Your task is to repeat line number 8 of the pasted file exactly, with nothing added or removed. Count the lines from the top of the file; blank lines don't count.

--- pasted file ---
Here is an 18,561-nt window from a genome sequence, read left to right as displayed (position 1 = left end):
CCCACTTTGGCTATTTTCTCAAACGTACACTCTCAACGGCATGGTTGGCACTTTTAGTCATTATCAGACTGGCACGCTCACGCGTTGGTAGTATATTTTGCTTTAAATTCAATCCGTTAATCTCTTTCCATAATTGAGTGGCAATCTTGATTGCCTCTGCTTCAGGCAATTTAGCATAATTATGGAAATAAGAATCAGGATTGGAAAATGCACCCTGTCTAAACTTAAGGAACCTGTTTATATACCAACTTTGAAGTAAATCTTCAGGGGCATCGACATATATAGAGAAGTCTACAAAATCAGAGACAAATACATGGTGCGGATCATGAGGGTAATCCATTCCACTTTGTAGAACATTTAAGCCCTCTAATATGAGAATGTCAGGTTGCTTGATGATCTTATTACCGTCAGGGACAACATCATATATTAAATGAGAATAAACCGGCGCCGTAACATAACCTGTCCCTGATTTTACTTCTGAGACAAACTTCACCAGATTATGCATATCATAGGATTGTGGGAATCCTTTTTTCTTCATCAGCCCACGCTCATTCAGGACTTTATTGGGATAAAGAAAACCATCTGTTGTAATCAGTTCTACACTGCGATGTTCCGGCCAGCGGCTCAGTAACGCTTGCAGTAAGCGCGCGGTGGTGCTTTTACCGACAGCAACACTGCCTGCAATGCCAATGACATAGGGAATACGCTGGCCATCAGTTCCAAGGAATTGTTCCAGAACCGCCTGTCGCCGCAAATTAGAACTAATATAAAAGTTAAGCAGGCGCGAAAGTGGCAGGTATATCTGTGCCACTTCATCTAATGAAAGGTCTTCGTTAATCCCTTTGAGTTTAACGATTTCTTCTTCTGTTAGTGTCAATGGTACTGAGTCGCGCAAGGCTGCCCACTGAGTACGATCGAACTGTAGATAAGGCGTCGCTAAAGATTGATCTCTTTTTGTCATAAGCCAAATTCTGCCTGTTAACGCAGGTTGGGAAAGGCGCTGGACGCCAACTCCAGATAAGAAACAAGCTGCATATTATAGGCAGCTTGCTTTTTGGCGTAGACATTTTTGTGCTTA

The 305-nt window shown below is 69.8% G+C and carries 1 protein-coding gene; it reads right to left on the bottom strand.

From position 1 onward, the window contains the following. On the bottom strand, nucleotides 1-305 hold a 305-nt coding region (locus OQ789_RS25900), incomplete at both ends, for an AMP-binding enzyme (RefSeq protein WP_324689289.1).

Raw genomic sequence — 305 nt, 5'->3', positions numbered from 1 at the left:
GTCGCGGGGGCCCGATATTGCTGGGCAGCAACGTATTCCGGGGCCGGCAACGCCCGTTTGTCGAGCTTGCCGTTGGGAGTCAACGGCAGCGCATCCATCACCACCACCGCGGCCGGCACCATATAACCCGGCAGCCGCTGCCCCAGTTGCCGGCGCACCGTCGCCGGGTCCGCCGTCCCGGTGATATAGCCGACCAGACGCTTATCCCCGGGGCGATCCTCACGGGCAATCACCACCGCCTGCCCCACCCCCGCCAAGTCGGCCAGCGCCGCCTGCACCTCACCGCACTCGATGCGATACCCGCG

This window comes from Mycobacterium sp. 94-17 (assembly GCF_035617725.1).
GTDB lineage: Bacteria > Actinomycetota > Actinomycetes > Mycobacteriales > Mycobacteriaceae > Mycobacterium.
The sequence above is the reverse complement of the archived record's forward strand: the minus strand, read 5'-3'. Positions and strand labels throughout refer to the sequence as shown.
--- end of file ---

GTDB lineage: Bacteria > Actinomycetota > Actinomycetes > Mycobacteriales > Mycobacteriaceae > Mycobacterium.